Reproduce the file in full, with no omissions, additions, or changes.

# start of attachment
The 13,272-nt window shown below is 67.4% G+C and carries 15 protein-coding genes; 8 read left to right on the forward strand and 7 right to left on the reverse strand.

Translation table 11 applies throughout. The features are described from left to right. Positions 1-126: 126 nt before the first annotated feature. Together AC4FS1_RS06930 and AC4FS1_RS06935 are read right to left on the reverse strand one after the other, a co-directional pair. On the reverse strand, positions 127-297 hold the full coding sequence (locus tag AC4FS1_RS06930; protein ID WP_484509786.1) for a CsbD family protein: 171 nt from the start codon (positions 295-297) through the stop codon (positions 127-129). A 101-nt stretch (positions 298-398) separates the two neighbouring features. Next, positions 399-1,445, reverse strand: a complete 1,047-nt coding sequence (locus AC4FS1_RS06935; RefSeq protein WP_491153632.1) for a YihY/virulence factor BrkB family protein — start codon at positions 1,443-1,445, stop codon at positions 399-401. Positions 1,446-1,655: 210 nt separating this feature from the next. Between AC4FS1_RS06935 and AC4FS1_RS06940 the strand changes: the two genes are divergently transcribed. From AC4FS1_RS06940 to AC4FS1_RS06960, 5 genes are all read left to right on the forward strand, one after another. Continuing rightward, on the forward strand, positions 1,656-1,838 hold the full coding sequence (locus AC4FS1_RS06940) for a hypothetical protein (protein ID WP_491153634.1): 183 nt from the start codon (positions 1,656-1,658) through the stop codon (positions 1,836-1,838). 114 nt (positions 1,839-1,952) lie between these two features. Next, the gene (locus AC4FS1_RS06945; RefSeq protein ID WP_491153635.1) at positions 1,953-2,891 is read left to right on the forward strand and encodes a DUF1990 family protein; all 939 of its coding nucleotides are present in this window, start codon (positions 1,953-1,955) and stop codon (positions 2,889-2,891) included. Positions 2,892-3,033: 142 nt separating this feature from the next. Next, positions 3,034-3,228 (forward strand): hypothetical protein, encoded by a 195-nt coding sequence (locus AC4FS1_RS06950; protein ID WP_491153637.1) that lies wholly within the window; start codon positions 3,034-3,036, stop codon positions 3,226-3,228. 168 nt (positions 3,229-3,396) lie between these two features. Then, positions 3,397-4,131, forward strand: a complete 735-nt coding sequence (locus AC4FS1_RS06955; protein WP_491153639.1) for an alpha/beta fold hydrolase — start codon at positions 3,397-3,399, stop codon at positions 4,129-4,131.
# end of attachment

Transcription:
The 13,272-nt window shown below is 67.4% G+C and carries 15 protein-coding genes; 8 read left to right on the forward strand and 7 right to left on the reverse strand.

Translation table 11 applies throughout. The features are described from left to right. Positions 1-126: 126 nt before the first annotated feature. Together AC4FS1_RS06930 and AC4FS1_RS06935 are read right to left on the reverse strand one after the other, a co-directional pair. On the reverse strand, positions 127-297 hold the full coding sequence (locus tag AC4FS1_RS06930; protein ID WP_484509786.1) for a CsbD family protein: 171 nt from the start codon (positions 295-297) through the stop codon (positions 127-129). A 101-nt stretch (positions 298-398) separates the two neighbouring features. Next, positions 399-1,445, reverse strand: a complete 1,047-nt coding sequence (locus AC4FS1_RS06935; RefSeq protein WP_491153632.1) for a YihY/virulence factor BrkB family protein — start codon at positions 1,443-1,445, stop codon at positions 399-401. Positions 1,446-1,655: 210 nt separating this feature from the next. Between AC4FS1_RS06935 and AC4FS1_RS06940 the strand changes: the two genes are divergently transcribed. From AC4FS1_RS06940 to AC4FS1_RS06960, 5 genes are all read left to right on the forward strand, one after another. Continuing rightward, on the forward strand, positions 1,656-1,838 hold the full coding sequence (locus AC4FS1_RS06940) for a hypothetical protein (protein ID WP_491153634.1): 183 nt from the start codon (positions 1,656-1,658) through the stop codon (positions 1,836-1,838). 114 nt (positions 1,839-1,952) lie between these two features. Next, the gene (locus AC4FS1_RS06945; RefSeq protein ID WP_491153635.1) at positions 1,953-2,891 is read left to right on the forward strand and encodes a DUF1990 family protein; all 939 of its coding nucleotides are present in this window, start codon (positions 1,953-1,955) and stop codon (positions 2,889-2,891) included. Positions 2,892-3,033: 142 nt separating this feature from the next. Next, positions 3,034-3,228 (forward strand): hypothetical protein, encoded by a 195-nt coding sequence (locus AC4FS1_RS06950; protein ID WP_491153637.1) that lies wholly within the window; start codon positions 3,034-3,036, stop codon positions 3,226-3,228. 168 nt (positions 3,229-3,396) lie between these two features. Then, positions 3,397-4,131, forward strand: a complete 735-nt coding sequence (locus AC4FS1_RS06955; protein WP_491153639.1) for an alpha/beta fold hydrolase — start codon at positions 3,397-3,399, stop codon at positions 4,129-4,131.